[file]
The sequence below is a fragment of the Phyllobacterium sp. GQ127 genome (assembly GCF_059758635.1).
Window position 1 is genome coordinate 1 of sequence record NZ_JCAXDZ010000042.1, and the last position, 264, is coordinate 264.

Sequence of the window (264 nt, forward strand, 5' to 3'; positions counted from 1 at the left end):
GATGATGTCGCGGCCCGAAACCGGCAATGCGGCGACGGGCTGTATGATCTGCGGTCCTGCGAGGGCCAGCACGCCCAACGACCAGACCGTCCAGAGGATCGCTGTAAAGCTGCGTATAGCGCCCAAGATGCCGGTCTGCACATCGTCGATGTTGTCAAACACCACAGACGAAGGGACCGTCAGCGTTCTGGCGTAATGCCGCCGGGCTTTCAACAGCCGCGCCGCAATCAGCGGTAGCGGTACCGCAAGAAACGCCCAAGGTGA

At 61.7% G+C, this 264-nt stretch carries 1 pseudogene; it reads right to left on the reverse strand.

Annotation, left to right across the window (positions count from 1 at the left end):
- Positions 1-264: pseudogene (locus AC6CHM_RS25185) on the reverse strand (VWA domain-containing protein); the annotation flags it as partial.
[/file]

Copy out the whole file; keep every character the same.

The sequence below is a fragment of the Phyllobacterium sp. GQ127 genome (assembly GCF_059758635.1).
Window position 1 is genome coordinate 1 of sequence record NZ_JCAXDZ010000042.1, and the last position, 264, is coordinate 264.

Sequence of the window (264 nt, forward strand, 5' to 3'; positions counted from 1 at the left end):
GATGATGTCGCGGCCCGAAACCGGCAATGCGGCGACGGGCTGTATGATCTGCGGTCCTGCGAGGGCCAGCACGCCCAACGACCAGACCGTCCAGAGGATCGCTGTAAAGCTGCGTATAGCGCCCAAGATGCCGGTCTGCACATCGTCGATGTTGTCAAACACCACAGACGAAGGGACCGTCAGCGTTCTGGCGTAATGCCGCCGGGCTTTCAACAGCCGCGCCGCAATCAGCGGTAGCGGTACCGCAAGAAACGCCCAAGGTGA

At 61.7% G+C, this 264-nt stretch carries 1 pseudogene; it reads right to left on the reverse strand.

Annotation, left to right across the window (positions count from 1 at the left end):
- Positions 1-264: pseudogene (locus AC6CHM_RS25185) on the reverse strand (VWA domain-containing protein); the annotation flags it as partial.